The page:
## Teaser 2566: A fulfilling strategy

**From The Sunday Times, 27th November 2011** [link]

I drove down a road with a number of petrol stations whose locations I saw on my map. I decided to check the price at the first station then fill up when I found one offering a lower price (or, failing that, the last one).

When I got home I noticed that I could arrange the prices (in pence per per litre) into an ascending sequence of consecutive whole numbers of pence, plus 0.9p (i.e. 130.9p, 131.9p, 132.2p, etc). I also worked out the average price that I would expect to pay using this strategy, if I were to encounter this set of prices in an unknown order, and I was surprised to find that this value turned out to be a whole number of pence per litre.

How many petrol stations were there?

When the puzzle was originally published in *The Sunday Times* it had been edited into a form that meant there were no solutions. Here I have rephrased the middle paragraph so that it works as the setter originally intended.

[teaser2566]

## Jim Randell 8:12 am

on2 June 2020 Permalink |(See also:

Teaser 2988).Here is a program that calculates the result directly. It runs in 50ms.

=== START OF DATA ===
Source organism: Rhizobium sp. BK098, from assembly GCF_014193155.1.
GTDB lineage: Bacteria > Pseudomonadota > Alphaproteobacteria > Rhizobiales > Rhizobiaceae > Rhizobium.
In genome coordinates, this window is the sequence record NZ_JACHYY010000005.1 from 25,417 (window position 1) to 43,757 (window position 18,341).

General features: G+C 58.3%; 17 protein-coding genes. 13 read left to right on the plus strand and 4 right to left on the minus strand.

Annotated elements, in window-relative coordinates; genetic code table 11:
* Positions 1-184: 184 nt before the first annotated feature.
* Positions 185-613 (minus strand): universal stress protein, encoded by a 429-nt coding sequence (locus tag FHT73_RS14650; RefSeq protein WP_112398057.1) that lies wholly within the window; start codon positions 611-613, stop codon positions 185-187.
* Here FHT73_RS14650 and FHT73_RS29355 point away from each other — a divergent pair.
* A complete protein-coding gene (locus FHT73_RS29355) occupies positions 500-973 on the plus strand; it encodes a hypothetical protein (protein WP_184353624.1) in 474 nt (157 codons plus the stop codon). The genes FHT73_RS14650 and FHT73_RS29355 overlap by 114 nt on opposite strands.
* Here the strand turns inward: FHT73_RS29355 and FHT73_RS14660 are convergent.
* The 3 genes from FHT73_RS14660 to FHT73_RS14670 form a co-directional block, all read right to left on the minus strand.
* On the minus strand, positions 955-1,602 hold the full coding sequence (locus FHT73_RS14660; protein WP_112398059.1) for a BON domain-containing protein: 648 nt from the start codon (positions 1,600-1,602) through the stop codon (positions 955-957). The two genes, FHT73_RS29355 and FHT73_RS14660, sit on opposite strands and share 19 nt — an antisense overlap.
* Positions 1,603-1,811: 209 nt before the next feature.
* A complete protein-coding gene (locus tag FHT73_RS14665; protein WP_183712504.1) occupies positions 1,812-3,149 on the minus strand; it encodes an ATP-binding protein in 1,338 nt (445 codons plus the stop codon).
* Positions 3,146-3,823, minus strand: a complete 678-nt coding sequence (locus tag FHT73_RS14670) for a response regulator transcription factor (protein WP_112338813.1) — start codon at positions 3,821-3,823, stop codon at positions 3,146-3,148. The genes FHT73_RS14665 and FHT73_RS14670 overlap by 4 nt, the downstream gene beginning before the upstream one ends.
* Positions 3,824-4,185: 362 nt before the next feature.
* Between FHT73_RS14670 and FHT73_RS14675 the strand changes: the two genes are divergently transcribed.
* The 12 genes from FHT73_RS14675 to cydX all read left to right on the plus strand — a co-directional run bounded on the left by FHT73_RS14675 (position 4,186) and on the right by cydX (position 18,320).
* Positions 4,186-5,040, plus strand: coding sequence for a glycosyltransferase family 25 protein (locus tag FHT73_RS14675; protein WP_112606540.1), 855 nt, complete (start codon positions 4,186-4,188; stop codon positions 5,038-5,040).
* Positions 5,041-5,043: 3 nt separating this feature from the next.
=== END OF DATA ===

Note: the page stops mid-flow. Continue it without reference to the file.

Run:[ @repl.it ]Solution:There were 5 petrol stations.And the expected average fuel price was 132.0 pence.

It doesn’t actually matter what the prices actually are, all the petrol stations could adjust their prices by the same whole number of pence, and the expected average price would be adjusted by the same amount.

Analytically:

As determined in

Teaser 2988we can use the formula:To determine the mean expected value of choosing from

kboxes with values from 1..k, using the strategy of picking the next box that is better than any of the firstnboxes (or the last box if there are no boxes better than the first).In this case

n = 1:If we award ourselves a prize of value

kfor selecting the cheapest fuel, and a prize of value1for selecting the most expensive fuel, then we have the same situation as inTeaser 2988, and ifpis expected average prize value, then the corresponding expected average fuel price is(130.9 + k – p).And

kis an integer, so in order to make the expected average fuel price a whole number of pence we are looking for expected average prize value that is an integer plus 0.9.i.e. when the value of

10 S(1, k)is an integer with a residue of 9 modulo 10.When

kis odd, the first part gives us a whole number, so we would also need the(5 / k)part to give a whole number. i.e.k = 1, 5.When

kis even, the first part gives us an odd number of halves, so we also need(5 / k)to give an odd number of halves. i.e.k = 2, 10.And we are only interested in values of

k > 1, so there are just 3 values to check:The only value for

kthat gives a residue of 9 modulo 10 isk = 5.And in this case our expected average prize is

p = 3.9so our expected average fuel price is 132.0 pence.LikeLike